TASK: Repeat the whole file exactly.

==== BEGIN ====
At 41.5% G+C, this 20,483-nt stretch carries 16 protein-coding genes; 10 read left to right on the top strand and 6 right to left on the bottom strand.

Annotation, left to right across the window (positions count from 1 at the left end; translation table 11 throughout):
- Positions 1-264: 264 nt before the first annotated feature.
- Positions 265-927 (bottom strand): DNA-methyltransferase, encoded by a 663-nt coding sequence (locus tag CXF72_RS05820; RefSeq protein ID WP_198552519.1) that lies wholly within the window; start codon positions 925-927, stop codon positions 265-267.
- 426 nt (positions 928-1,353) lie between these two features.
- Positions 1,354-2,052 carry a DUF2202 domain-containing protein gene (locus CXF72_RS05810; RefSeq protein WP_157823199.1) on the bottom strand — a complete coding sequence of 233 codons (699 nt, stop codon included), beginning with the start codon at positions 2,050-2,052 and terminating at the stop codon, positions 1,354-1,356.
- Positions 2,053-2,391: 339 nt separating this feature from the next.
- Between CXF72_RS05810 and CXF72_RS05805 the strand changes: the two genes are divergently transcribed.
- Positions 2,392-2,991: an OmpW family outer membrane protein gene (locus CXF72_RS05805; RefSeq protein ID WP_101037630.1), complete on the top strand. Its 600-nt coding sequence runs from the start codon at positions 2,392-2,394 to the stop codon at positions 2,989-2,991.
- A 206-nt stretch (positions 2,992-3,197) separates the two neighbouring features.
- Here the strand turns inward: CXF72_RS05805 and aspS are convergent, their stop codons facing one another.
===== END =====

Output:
At 41.5% G+C, this 20,483-nt stretch carries 16 protein-coding genes; 10 read left to right on the top strand and 6 right to left on the bottom strand.

Annotation, left to right across the window (positions count from 1 at the left end; translation table 11 throughout):
- Positions 1-264: 264 nt before the first annotated feature.
- Positions 265-927 (bottom strand): DNA-methyltransferase, encoded by a 663-nt coding sequence (locus tag CXF72_RS05820; RefSeq protein ID WP_198552519.1) that lies wholly within the window; start codon positions 925-927, stop codon positions 265-267.
- 426 nt (positions 928-1,353) lie between these two features.
- Positions 1,354-2,052 carry a DUF2202 domain-containing protein gene (locus CXF72_RS05810; RefSeq protein WP_157823199.1) on the bottom strand — a complete coding sequence of 233 codons (699 nt, stop codon included), beginning with the start codon at positions 2,050-2,052 and terminating at the stop codon, positions 1,354-1,356.
- Positions 2,053-2,391: 339 nt separating this feature from the next.
- Between CXF72_RS05810 and CXF72_RS05805 the strand changes: the two genes are divergently transcribed.
- Positions 2,392-2,991: an OmpW family outer membrane protein gene (locus CXF72_RS05805; RefSeq protein ID WP_101037630.1), complete on the top strand. Its 600-nt coding sequence runs from the start codon at positions 2,392-2,394 to the stop codon at positions 2,989-2,991.
- A 206-nt stretch (positions 2,992-3,197) separates the two neighbouring features.
- Here the strand turns inward: CXF72_RS05805 and aspS are convergent, their stop codons facing one another.